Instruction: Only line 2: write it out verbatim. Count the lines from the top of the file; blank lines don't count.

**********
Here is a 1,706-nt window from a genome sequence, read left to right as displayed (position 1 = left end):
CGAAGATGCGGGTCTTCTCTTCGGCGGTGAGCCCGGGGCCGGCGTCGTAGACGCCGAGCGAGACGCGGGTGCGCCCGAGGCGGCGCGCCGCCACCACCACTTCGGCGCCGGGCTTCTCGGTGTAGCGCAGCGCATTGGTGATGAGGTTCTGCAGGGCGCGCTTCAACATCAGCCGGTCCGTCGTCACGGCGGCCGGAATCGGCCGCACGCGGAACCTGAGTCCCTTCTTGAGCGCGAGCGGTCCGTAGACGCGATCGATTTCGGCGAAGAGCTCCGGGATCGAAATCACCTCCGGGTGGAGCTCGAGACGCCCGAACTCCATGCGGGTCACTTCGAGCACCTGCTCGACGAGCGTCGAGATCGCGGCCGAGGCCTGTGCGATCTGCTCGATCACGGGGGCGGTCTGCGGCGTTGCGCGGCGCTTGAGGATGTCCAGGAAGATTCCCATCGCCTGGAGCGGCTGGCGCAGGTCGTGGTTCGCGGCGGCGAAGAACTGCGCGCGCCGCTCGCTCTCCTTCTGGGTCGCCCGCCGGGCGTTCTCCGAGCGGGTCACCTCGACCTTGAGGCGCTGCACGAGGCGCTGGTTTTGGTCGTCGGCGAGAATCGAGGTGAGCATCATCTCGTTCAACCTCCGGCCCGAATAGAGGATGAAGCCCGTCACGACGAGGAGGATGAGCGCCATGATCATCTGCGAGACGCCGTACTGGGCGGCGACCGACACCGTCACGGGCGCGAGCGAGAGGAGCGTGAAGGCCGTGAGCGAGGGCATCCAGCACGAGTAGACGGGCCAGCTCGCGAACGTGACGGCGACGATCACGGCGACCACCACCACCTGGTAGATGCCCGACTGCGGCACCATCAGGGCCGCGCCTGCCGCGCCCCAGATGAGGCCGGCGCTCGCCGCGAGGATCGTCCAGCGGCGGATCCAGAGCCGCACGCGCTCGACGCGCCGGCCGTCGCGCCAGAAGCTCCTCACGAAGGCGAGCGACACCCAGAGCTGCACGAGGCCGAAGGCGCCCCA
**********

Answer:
CGAAGATGCGGGTCTTCTCTTCGGCGGTGAGCCCGGGGCCGGCGTCGTAGACGCCGAGCGAGACGCGGGTGCGCCCGAGGCGGCGCGCCGCCACCACCACTTCGGCGCCGGGCTTCTCGGTGTAGCGCAGCGCATTGGTGATGAGGTTCTGCAGGGCGCGCTTCAACATCAGCCGGTCCGTCGTCACGGCGGCCGGAATCGGCCGCACGCGGAACCTGAGTCCCTTCTTGAGCGCGAGCGGTCCGTAGACGCGATCGATTTCGGCGAAGAGCTCCGGGATCGAAATCACCTCCGGGTGGAGCTCGAGACGCCCGAACTCCATGCGGGTCACTTCGAGCACCTGCTCGACGAGCGTCGAGATCGCGGCCGAGGCCTGTGCGATCTGCTCGATCACGGGGGCGGTCTGCGGCGTTGCGCGGCGCTTGAGGATGTCCAGGAAGATTCCCATCGCCTGGAGCGGCTGGCGCAGGTCGTGGTTCGCGGCGGCGAAGAACTGCGCGCGCCGCTCGCTCTCCTTCTGGGTCGCCCGCCGGGCGTTCTCCGAGCGGGTCACCTCGACCTTGAGGCGCTGCACGAGGCGCTGGTTTTGGTCGTCGGCGAGAATCGAGGTGAGCATCATCTCGTTCAACCTCCGGCCCGAATAGAGGATGAAGCCCGTCACGACGAGGAGGATGAGCGCCATGATCATCTGCGAGACGCCGTACTGGGCGGCGACCGACACCGTCACGGGCGCGAGCGAGAGGAGCGTGAAGGCCGTGAGCGAGGGCATCCAGCACGAGTAGACGGGCCAGCTCGCGAACGTGACGGCGACGATCACGGCGACCACCACCACCTGGTAGATGCCCGACTGCGGCACCATCAGGGCCGCGCCTGCCGCGCCCCAGATGAGGCCGGCGCTCGCCGCGAGGATCGTCCAGCGGCGGATCCAGAGCCGCACGCGCTCGACGCGCCGGCCGTCGCGCCAGAAGCTCCTCACGAAGGCGAGCGACACCCAGAGCTGCACGAGGCCGAAGGCGCCCCA